The National Hartford Centers of Gerontological Nursing Excellence (NHCGNE) today announced $1,332,000 in awards to the latest cohort of Claire M. Fagin Fellows and Patricia G. Archbold Scholars studying gerontological nursing in academic settings across the U.S.
Four Claire M. Fagin Fellows will each receive up to $120,000 to support post-doctoral research training, mentorship, leadership and career development. Nine Patricia G. Archbold Scholars will receive grants of up to $100,000 to support their doctoral training and launch careers in academic gerontological nursing; one-third of these scholars are members of an underrepresented minority group.
The NHCGNE's Coordinating Center is located at The Gerontological Society of America. Since 2000, this program has had the generous backing of the John A. Hartford Foundation, augmented with monies from The Atlantic Philanthropies and the Mayday Fund. These partners have invested over $80 million in national efforts to build academic gerontological nursing capacity through their support. The initiative has supported 244 predoctoral and postdoctoral nursing scholars who have stimulated excitement about the field among nursing students and practicing nurses. They are the leaders who will shape future care for older persons.
"This program contributes towards important recommendations of the Institute of Medicine's report on the future of nursing that the nation provide more leadership training and opportunities for nurses and that we increase the number of doctorally prepared nurses," said NHCGNE Executive Director J Taylor Harden, PhD, RN, FAAN. "These highly skilled scholars are deeply committed to improving health care for aging patients."
The 2013 cohort of Patricia G. Archbold Scholars and Claire M. Fagin Fellows are a highly qualified group of dedicated gerontological nurses who will strengthen the knowledge base in such areas as family caregiving, home health and hospice care, care for persons with stroke, and critical illness in elders.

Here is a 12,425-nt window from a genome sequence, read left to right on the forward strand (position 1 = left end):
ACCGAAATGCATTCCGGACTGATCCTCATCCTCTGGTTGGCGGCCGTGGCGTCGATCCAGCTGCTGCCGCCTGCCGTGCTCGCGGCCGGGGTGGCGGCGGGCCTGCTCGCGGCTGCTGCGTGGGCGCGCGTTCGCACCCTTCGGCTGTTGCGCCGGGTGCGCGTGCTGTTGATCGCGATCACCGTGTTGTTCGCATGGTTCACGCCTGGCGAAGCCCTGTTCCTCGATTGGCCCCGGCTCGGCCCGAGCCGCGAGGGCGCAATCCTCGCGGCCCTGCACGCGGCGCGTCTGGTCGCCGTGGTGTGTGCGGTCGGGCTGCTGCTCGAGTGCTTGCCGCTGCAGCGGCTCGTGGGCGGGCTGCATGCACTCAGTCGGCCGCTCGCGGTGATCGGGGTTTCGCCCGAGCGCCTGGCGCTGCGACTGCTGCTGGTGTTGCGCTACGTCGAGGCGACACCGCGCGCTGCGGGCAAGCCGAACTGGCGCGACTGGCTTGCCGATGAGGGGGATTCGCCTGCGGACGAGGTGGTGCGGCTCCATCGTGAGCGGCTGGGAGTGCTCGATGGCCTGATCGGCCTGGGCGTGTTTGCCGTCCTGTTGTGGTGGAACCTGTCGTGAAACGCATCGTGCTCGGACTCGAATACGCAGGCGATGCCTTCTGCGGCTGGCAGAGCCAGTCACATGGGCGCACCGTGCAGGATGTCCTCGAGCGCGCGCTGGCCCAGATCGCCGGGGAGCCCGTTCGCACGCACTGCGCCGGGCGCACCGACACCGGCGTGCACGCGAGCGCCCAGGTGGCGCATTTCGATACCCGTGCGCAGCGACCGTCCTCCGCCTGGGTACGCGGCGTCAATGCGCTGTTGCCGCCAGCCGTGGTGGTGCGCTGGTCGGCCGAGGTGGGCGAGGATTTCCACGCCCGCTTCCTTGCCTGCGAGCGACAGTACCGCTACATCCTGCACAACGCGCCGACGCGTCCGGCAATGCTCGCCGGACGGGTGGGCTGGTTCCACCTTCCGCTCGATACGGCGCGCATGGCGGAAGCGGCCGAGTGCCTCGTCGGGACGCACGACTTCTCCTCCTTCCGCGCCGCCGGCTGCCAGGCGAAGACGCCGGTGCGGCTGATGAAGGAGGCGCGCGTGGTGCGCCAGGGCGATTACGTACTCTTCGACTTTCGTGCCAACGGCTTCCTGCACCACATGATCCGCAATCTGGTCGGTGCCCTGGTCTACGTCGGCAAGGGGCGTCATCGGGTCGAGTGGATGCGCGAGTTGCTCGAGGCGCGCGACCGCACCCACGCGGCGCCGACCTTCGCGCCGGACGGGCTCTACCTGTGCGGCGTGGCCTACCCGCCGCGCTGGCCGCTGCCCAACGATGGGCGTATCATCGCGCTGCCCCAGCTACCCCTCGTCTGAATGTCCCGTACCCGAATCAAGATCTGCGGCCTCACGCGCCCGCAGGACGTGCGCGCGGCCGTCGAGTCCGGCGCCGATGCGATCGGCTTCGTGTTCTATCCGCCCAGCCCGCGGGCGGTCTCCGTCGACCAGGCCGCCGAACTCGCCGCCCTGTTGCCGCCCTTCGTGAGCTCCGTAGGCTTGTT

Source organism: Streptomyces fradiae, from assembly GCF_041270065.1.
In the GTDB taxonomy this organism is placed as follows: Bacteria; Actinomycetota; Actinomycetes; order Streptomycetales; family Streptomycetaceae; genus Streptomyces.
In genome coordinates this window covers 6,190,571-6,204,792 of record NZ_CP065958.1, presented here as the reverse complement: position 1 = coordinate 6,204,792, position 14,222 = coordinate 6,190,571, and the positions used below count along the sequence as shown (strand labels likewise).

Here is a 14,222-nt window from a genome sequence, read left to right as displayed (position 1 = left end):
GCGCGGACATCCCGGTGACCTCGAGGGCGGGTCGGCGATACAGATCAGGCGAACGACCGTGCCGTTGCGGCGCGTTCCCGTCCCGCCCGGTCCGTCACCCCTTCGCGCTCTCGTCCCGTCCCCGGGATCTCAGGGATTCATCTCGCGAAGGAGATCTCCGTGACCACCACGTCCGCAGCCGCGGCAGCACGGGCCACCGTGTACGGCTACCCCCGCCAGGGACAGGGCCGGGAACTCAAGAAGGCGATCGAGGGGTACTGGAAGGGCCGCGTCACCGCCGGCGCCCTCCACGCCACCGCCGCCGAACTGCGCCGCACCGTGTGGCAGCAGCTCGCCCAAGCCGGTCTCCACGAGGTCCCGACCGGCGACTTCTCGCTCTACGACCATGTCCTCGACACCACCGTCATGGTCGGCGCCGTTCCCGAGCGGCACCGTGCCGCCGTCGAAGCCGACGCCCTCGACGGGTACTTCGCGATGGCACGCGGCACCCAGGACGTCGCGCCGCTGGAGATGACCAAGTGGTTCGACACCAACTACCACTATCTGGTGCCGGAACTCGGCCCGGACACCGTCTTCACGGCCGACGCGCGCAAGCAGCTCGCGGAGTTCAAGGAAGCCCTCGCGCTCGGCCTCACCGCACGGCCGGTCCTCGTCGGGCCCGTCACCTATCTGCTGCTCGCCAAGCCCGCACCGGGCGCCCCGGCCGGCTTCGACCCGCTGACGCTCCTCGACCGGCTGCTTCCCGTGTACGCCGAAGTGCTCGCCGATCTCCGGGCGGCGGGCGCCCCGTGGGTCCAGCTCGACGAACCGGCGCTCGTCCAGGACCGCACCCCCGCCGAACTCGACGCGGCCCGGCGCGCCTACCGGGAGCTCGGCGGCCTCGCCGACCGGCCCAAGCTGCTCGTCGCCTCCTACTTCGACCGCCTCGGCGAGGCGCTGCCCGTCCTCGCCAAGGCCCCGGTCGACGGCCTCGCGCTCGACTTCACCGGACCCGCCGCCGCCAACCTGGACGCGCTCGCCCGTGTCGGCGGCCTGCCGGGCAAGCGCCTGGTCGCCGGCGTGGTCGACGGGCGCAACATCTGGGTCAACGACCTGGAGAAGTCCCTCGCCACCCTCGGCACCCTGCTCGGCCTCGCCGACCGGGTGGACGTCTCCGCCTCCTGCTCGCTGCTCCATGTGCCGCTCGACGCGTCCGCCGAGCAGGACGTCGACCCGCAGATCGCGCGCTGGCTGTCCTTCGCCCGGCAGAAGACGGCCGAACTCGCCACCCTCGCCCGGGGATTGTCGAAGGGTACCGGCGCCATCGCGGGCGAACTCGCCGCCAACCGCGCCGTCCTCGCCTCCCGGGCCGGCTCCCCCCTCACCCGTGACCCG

2013 Claire M. Fagin Fellows
Fawn Cothran, Rush University
Fayron Epps, Our Lady of the Lake College
Nikki Hill, Penn State University
Kari Lane, University of Missouri
2013 Patricia G. Archbold Scholars
Jenny Alderden, University of Utah
Julie Bidwell, Oregon Health & Science University
Staja Booker, University of Iowa
Glenna Brewster, University of South Florida
Quin Denfeld, Oregon Health
Gerardo Flores, University of California, Los Angeles
Bryan Hansen, Johns Hopkins University
Shelli Feder, Yale University
Hyejin Kim, University of Pennsylvania
Maichou Lor, University of Wisconsin, Madison
The Gerontological Society of America (GSA) is the nation's oldest and largest interdisciplinary organization devoted to research, education, and practice in the field of aging. The principal mission of the Society — and its 5,400+ members — is to advance the study of aging and disseminate information among scientists, decision makers, and the general public. GSA's structure also includes a policy institute, the National Academy on an Aging Society, and an educational branch, the Association for Gerontology in Higher Education.
The National Hartford Centers of Gerontological Excellence (formerly Building Academic Geriatric Nursing Capacity) began in 2000 with support from the John A. Hartford Foundation, and subsequently attracted additional funding partners in The Atlantic Philanthropies and Mayday Fund. The Initiative's main goals are to increase the cadre of academic geriatric nurses, build leadership capacity in academic geriatric nurses, and build national collaboration and excitement about geriatric/gerontological nursing.
Founded in 1929, The John A. Hartford Foundation is a committed champion of health care training, research and service system innovations that will ensure the well-being and vitality of older adults. Its mission is to improve the health of older Americans. Today, the Foundation is America's leading philanthropy with a sustained interest in aging and health. Through its grantmaking, The John A. Hartford Foundation seeks specifically to enhance and expand the training of doctors, nurses, social workers, and other health professionals who care for elders; and promote innovations in the integration and delivery of services for all older people.
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